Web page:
Three decades strong, still a startup-mindset – Viasat EVP and CTO Mark Miller MS ’82 discussed engineering and entrepreneurship at UCLA
By UCLA Samueli Newsroom
The first program in the 2018-19 Ronald and Valerie Sugar Distinguished Speaker Series featured the satellite broadband communications executive
From a three-person startup to a $1.6-billion global company with more than 5,000 employees–what’s one big reason for Viasat’s success?
“We just look for really smart people,” said Mark Miller, the satellite broadband communications company’s executive vice president and chief technology officer. Miller spoke October 22 in front of UCLA Samueli Engineering students for the first program of the year in the Ronald and Valerie Sugar Speaker Series.
Another reason for Viasat’s long-term success, Miller noted, was that it still carries the mindset of a new company.
“Even though we were founded 30-plus years ago, we still think of Viasat as a perpetual startup,” he said. “We’re constantly seeking opportunities to disrupt established markets with new innovations.”
Miller was interviewed by Jayathi Murthy, UCLA Samueli’s Ronald and Valerie Sugar Dean of Engineering. She started the conversation asking Miller about his early years growing up in Ventura, and how his burgeoning interests in communications technologies started.
“I was always curious how TVs and radios worked,” he said.
Miller earned his bachelor’s degree in electrical engineering from UC San Diego. He continued his studies at UCLA, earning a master’s degree in electrical engineering. He returned to the San Diego area to start his career.
After several years with MA/COM Linkabit, Miller and two colleagues set out on their own, founding Viasat in 1986.
The company’s first contracts were helping other companies with their proposals, he said. Soon after, Viasat started building its own projects, making prototype hardware and scaling it up for production.
Today the company, based in Carlsbad, Calif., operates some of the world’s most powerful communications satellites, providing high-speed, high-quality broadband internet to customers across North America, Central America, the Caribbean, a portion of northern South America as well as the primary aeronautical and maritime routes across the Atlantic Ocean bridging North America and Europe. Its customers include hundreds of thousands of residential subscribers, and its in-flight internet service is available on more than 60,000 flights monthly. It also offers a range of communications products for governments and commercial broadband networks.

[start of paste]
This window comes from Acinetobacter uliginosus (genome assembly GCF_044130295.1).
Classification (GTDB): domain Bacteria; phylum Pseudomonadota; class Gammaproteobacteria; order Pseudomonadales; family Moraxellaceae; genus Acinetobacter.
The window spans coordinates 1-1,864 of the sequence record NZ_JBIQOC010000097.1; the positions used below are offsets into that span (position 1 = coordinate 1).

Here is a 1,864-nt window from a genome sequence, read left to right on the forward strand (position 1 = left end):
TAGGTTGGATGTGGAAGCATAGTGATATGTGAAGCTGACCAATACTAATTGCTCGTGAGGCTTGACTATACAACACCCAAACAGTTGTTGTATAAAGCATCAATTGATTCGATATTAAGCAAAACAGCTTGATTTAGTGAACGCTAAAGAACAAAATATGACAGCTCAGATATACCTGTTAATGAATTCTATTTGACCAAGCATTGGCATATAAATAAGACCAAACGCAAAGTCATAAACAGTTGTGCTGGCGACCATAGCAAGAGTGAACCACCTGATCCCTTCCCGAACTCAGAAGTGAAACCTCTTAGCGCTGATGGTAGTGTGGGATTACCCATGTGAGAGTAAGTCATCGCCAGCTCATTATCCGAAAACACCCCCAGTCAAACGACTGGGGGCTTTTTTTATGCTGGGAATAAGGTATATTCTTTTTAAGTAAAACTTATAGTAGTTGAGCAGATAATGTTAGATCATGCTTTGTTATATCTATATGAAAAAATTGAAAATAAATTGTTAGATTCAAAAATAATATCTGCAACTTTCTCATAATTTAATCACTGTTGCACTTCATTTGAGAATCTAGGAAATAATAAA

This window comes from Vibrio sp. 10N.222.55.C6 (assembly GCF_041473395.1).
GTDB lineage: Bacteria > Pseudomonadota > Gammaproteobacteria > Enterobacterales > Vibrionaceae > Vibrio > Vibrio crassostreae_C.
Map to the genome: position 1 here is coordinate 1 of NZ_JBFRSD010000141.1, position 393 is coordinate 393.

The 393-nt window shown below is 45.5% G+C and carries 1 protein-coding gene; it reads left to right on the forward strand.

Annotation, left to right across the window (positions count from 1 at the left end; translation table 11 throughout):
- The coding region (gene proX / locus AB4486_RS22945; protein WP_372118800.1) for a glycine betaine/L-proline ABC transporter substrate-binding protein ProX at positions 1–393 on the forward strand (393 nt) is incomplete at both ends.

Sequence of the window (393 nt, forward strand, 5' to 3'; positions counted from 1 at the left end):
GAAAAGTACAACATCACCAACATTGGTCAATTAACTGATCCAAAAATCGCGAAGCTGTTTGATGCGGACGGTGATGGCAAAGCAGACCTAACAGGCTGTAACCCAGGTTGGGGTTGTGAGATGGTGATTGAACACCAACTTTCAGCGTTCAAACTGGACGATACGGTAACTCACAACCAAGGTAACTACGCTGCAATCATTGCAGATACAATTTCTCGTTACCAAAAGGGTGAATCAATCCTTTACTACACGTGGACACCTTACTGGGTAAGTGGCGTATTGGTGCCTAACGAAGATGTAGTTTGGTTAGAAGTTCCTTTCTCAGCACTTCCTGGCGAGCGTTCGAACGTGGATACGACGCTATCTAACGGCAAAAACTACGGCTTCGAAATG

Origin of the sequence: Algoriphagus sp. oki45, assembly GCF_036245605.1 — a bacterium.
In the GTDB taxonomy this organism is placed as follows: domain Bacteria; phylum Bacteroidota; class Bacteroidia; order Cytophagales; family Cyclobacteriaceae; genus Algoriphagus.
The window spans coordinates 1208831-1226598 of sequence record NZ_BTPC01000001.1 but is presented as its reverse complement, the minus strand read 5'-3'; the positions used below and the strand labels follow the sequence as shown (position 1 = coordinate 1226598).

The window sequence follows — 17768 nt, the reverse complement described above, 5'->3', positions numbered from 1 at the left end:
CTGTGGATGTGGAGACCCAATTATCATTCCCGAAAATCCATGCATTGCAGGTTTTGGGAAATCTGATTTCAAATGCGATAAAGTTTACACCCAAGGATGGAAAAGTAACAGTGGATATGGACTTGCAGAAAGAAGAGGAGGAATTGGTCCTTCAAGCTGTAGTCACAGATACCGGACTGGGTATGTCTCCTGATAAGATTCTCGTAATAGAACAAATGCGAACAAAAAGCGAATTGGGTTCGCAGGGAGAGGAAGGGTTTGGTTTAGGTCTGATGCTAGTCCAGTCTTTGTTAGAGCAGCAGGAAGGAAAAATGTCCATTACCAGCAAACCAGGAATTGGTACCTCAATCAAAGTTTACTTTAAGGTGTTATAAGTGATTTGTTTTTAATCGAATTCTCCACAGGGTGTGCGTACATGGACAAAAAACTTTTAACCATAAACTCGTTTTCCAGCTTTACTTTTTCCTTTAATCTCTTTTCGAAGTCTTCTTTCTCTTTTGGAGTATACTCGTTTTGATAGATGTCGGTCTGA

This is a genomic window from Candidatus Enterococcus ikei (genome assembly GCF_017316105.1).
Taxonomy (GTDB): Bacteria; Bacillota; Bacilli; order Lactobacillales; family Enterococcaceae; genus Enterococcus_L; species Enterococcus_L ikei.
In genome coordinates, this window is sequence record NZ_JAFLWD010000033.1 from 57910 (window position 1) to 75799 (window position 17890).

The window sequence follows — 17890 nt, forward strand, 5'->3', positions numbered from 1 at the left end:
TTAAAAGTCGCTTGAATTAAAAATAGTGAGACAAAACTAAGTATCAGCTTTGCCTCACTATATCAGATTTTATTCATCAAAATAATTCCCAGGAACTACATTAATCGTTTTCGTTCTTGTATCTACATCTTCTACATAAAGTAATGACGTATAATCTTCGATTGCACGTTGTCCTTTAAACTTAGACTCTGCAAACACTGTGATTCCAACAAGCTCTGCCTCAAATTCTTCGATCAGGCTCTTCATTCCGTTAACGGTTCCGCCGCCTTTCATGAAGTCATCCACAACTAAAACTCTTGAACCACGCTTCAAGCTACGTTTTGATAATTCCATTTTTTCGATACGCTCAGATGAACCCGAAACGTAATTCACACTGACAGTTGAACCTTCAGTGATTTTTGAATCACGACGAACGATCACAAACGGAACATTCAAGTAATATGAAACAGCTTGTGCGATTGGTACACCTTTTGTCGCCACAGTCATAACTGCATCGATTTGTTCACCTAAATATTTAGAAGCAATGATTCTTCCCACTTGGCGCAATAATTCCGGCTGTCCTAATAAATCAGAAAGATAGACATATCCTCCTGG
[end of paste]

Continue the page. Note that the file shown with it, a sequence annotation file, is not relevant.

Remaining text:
As Viasat’s CTO, Miller oversees the teams that do everything from designing and building its next-generation satellites to developing advanced cybersecurity technologies.
But despite his C-level leadership role, Miller noted that the electrical engineer in him has never left.
“I love the technology, and I still do a lot of hands-on work myself,” said Miller, who specializes in modulation, coding, and digital signal processing.
Miller said that one of the company’s next major forays could be in connected cars. But the bigger goal is to make the internet accessible, affordable and secure.
“How can we connect the final 3.5 billion people in the world?” he asked. “Satellite broadband is great for this.”
For students interested in working in the communications industry, Miller advised that adaptability and flexibility are key qualities for a successful career.
“Demand for broadband and video are not slowing down, in fact demand is only getting bigger and more global,” he said of the industry. “It’s important we look for new ways and methodologies to effectively deal with expanding demand and the changes that naturally result in how the internet will deliver meaningful impact.”
Before his talk, Miller met with UCLA Samueli faculty members, then with a small group of students. Viasat recruiters met with students following the formal program.
Established in the 2016-17 academic year, the Ronald and Valerie Sugar Distinguished Speaker Series brings national and international leaders in engineering and related fields to campus. The program is primarily geared toward UCLA Samueli Engineering students, giving them an opportunity to hear first-hand from technology leaders and innovators on what it took to get where they are, and the critical issues facing society that engineers must address.
The series was made possible by a major gift to UCLA Samueli Engineering from the Sugars, both alumni of UCLA.